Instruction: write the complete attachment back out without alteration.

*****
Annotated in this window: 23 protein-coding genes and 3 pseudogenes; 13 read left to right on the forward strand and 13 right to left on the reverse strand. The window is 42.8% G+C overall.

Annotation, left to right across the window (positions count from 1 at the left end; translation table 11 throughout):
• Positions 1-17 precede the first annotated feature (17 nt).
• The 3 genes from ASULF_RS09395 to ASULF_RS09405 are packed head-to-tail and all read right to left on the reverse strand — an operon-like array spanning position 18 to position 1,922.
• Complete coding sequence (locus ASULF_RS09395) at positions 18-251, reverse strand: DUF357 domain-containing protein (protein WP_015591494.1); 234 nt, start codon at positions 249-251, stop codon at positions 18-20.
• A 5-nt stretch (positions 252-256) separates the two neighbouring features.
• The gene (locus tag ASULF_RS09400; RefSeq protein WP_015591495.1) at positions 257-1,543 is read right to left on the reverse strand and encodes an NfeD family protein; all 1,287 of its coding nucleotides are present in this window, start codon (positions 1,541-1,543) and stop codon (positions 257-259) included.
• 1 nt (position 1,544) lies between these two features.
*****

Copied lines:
Annotated in this window: 23 protein-coding genes and 3 pseudogenes; 13 read left to right on the forward strand and 13 right to left on the reverse strand. The window is 42.8% G+C overall.

Annotation, left to right across the window (positions count from 1 at the left end; translation table 11 throughout):
• Positions 1-17 precede the first annotated feature (17 nt).
• The 3 genes from ASULF_RS09395 to ASULF_RS09405 are packed head-to-tail and all read right to left on the reverse strand — an operon-like array spanning position 18 to position 1,922.
• Complete coding sequence (locus ASULF_RS09395) at positions 18-251, reverse strand: DUF357 domain-containing protein (protein WP_015591494.1); 234 nt, start codon at positions 249-251, stop codon at positions 18-20.
• A 5-nt stretch (positions 252-256) separates the two neighbouring features.
• The gene (locus tag ASULF_RS09400; RefSeq protein WP_015591495.1) at positions 257-1,543 is read right to left on the reverse strand and encodes an NfeD family protein; all 1,287 of its coding nucleotides are present in this window, start codon (positions 1,541-1,543) and stop codon (positions 257-259) included.
• 1 nt (position 1,544) lies between these two features.